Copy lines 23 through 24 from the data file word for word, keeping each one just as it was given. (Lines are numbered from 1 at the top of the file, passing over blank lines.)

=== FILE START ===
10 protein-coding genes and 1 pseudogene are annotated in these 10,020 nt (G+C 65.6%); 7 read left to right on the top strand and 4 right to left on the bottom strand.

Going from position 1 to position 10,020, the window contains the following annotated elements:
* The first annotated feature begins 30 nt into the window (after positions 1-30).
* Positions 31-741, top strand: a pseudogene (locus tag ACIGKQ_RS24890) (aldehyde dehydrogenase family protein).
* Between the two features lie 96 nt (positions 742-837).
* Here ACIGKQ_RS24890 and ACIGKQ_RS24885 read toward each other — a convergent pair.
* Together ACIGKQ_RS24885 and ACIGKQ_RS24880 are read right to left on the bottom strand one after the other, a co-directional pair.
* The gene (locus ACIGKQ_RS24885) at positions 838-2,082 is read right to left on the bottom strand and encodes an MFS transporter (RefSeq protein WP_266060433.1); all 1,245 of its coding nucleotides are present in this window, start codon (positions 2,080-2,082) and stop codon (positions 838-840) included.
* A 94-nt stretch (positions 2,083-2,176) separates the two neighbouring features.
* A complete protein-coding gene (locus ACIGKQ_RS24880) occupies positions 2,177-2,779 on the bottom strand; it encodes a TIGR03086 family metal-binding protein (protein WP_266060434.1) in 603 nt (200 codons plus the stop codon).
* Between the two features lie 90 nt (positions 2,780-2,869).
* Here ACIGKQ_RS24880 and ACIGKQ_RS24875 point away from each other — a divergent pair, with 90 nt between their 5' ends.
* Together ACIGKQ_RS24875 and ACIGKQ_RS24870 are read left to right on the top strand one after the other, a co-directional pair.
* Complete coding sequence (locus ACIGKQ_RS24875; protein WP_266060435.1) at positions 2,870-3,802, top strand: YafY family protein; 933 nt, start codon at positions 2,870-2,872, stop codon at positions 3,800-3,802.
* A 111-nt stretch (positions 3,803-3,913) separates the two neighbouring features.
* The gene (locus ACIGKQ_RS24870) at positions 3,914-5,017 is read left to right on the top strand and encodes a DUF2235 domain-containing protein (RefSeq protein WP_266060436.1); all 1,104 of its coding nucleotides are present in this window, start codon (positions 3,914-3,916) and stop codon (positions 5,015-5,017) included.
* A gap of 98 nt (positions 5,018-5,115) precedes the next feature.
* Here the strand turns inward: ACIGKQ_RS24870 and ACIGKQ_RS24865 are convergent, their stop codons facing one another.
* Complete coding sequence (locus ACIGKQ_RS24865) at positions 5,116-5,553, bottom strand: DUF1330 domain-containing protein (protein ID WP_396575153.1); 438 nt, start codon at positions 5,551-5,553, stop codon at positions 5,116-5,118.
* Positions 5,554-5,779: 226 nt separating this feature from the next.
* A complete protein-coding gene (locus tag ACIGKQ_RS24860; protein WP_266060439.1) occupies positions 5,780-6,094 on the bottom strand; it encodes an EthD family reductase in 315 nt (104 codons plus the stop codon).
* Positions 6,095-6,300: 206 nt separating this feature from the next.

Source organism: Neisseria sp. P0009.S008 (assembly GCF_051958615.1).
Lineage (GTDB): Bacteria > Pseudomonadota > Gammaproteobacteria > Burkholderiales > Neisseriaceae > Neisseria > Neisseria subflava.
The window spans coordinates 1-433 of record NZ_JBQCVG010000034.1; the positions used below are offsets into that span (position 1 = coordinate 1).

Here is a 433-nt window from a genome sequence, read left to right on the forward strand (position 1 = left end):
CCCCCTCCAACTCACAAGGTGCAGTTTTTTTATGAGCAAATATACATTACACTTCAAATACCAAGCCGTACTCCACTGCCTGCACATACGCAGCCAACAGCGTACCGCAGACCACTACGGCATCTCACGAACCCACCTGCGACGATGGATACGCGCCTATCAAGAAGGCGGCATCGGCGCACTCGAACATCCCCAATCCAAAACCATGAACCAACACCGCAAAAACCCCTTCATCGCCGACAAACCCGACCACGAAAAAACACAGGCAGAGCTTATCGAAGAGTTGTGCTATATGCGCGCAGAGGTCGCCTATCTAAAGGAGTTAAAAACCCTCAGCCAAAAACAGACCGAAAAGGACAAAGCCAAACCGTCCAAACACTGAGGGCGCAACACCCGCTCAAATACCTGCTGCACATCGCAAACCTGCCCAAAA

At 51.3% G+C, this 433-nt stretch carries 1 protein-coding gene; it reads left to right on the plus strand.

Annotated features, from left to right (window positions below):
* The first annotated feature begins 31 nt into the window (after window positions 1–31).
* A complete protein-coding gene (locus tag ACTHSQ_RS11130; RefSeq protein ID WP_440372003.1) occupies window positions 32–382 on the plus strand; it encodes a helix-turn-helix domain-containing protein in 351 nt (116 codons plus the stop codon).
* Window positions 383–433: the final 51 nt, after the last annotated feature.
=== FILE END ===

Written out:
Source organism: Neisseria sp. P0009.S008 (assembly GCF_051958615.1).
Lineage (GTDB): Bacteria > Pseudomonadota > Gammaproteobacteria > Burkholderiales > Neisseriaceae > Neisseria > Neisseria subflava.